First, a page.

From Cory Doctorow, a powerful and funny novel about time, tribalism, and a young man's dismaying discoveries about his own life
Scathing, bitter and funny, Eastern Standard Tribe examines the immutable truths of time, and of societies rebuilt in the storm of instant, ubiquitous communication.
Art is an up-and-coming interface designer, working on the management of data flow along the Massachusetts Turnpike. He's doing the best work of his career and can guarantee that the system will be, without a question, the most counterintuitive, user-hostile piece of software ever pushed forth onto the world.
Why? Because Art is an industrial saboteur. He may live in London and work for an EU telecommunications megacorp, but Art's real home is the Eastern Standard Tribe.
Instant wireless communication puts everyone in touch with everyone else, 24 hours a day. But one thing hasn't changed: the need for sleep. The world is slowly splintering into Tribes held together by a common time zone, less than family and more than nations. Art is working to humiliate the Greenwich Mean Tribe to the benefit of his own people. But in a world without boundaries, nothing can be taken for granted-not happiness, not money, and most certainly not love.
Which might explain why Art finds himself stranded on the roof of an insane asylum outside Boston, debating whether to push a pencil into his brain....
At the Publisher's request, this title is being sold without Digital Rights Management Software (DRM) applied.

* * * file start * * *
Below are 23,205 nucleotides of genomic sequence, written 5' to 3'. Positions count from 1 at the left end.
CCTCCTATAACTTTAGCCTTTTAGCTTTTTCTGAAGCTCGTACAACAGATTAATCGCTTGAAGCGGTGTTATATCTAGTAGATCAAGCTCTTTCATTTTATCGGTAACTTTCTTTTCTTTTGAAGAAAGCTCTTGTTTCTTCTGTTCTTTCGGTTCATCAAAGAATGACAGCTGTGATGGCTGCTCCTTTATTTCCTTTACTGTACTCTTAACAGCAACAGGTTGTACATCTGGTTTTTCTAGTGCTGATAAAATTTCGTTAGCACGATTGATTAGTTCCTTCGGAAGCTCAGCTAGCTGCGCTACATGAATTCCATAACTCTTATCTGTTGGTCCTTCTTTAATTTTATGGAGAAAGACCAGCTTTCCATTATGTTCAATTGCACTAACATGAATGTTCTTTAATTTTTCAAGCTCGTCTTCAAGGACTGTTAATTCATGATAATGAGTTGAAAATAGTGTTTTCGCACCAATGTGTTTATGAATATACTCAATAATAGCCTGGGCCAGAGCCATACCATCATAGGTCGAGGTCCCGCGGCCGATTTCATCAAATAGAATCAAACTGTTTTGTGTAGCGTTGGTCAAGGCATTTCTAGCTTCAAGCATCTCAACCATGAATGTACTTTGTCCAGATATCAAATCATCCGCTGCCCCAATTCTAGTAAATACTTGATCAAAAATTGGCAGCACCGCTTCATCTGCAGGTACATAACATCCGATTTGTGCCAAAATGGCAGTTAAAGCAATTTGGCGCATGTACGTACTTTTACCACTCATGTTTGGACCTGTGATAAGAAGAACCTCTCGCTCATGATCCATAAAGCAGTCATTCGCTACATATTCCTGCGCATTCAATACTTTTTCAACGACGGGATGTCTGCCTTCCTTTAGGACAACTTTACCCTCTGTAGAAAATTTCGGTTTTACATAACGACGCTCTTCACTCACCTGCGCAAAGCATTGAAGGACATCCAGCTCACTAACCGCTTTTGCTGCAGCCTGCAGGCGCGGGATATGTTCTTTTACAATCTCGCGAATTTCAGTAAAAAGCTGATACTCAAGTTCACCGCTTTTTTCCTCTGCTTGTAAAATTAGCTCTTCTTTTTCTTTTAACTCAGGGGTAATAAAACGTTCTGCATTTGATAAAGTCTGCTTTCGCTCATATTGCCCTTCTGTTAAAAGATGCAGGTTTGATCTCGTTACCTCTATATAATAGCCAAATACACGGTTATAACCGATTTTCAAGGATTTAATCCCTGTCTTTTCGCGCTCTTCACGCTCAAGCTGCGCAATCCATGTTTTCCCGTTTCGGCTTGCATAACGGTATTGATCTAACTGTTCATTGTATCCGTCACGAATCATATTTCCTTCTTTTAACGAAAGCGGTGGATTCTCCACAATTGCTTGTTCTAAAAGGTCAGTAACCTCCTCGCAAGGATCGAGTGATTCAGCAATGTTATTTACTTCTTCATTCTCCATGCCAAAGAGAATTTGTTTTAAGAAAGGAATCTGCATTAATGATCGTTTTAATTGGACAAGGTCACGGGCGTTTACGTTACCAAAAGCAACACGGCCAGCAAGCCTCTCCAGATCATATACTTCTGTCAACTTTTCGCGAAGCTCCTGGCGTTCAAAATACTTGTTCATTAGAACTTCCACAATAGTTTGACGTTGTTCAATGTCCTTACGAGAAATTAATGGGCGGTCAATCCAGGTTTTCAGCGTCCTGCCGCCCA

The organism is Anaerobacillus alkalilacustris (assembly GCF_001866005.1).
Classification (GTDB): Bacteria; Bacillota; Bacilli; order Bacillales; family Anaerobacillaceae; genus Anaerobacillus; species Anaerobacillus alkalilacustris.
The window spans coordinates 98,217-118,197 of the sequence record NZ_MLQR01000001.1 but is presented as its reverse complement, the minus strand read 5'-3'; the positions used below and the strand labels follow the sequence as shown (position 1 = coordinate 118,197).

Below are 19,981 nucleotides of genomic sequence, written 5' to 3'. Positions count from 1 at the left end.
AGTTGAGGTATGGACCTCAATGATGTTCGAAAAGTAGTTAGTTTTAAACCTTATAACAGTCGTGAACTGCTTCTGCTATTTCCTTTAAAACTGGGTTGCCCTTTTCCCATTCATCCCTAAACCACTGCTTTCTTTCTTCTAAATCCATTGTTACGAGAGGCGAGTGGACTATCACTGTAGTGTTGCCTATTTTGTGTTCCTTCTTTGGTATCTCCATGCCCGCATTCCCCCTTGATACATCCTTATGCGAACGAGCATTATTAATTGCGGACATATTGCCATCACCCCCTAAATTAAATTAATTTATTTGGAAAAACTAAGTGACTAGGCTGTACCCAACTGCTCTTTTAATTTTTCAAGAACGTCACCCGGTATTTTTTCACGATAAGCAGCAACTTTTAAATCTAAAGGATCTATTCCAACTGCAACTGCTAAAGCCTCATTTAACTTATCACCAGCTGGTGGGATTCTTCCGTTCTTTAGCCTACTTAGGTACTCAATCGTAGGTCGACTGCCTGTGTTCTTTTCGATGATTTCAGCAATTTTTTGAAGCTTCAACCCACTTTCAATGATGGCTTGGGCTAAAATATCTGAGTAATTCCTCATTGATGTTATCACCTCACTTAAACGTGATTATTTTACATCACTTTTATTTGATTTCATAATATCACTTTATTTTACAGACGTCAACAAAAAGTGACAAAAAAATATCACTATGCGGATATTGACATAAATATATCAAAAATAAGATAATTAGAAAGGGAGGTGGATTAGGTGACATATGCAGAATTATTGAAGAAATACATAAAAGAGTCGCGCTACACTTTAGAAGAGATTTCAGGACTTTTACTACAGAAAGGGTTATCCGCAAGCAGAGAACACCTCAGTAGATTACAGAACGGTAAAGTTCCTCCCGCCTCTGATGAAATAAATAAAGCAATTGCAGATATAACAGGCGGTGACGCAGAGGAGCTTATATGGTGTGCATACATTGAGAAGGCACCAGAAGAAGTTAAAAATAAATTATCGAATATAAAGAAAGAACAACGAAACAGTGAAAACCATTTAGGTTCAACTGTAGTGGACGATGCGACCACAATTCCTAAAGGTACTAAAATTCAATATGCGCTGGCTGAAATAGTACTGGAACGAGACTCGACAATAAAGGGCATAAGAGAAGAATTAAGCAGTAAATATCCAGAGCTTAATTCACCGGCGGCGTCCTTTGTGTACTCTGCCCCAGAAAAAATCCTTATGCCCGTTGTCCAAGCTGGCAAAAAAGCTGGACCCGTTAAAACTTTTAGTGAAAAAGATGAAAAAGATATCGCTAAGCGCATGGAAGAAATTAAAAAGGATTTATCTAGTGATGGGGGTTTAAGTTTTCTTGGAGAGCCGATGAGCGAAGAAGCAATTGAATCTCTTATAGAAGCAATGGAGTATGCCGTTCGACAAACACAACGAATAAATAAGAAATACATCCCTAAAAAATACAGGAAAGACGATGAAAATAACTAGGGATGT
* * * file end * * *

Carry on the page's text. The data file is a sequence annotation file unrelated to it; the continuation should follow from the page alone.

John W. Campbell Award winner Doctorow lives up to the promise of his first novel, Down and Out in the Magic Kingdom (2003), with this near-future, far-out blast against human duplicity and smothering bureaucracy. Even though it takes a while for the reader to grasp postcyberpunk Art Berry's dizzying leaps between his "now," a scathing 2012 urban nuthouse, and his "then," the slightly earlier events that got him incarcerated there, this short novel's occasionally bitter, sometimes hilarious and always whackily appealing protagonist consistently skewers those evils of modern culture he holds most pernicious. A born-to-argue misfit like all kids who live online, Art has found peers in cyber space who share his unpopular views specifically his preference for living on Eastern Standard Time no matter where he happens to live and work. In this unsettling world, e-mails filled with arcane in-jokes bind competitive "tribes" that choose to function in one arbitrary time or another. Swinging from intense highs (his innovative marketing scheme promises to impress his tribe and make him rich) to maudlin lows (isolation in a scarily credible loony bin), Art gradually learns that his girl, Linda, and his friend Fede are up to no good. In the first chapter, Doctorow's authorial voice calls this book a work of propaganda, a morality play about the fearful choice everybody makes sooner or later between smarts and happiness. He may be more right than we'd like to think.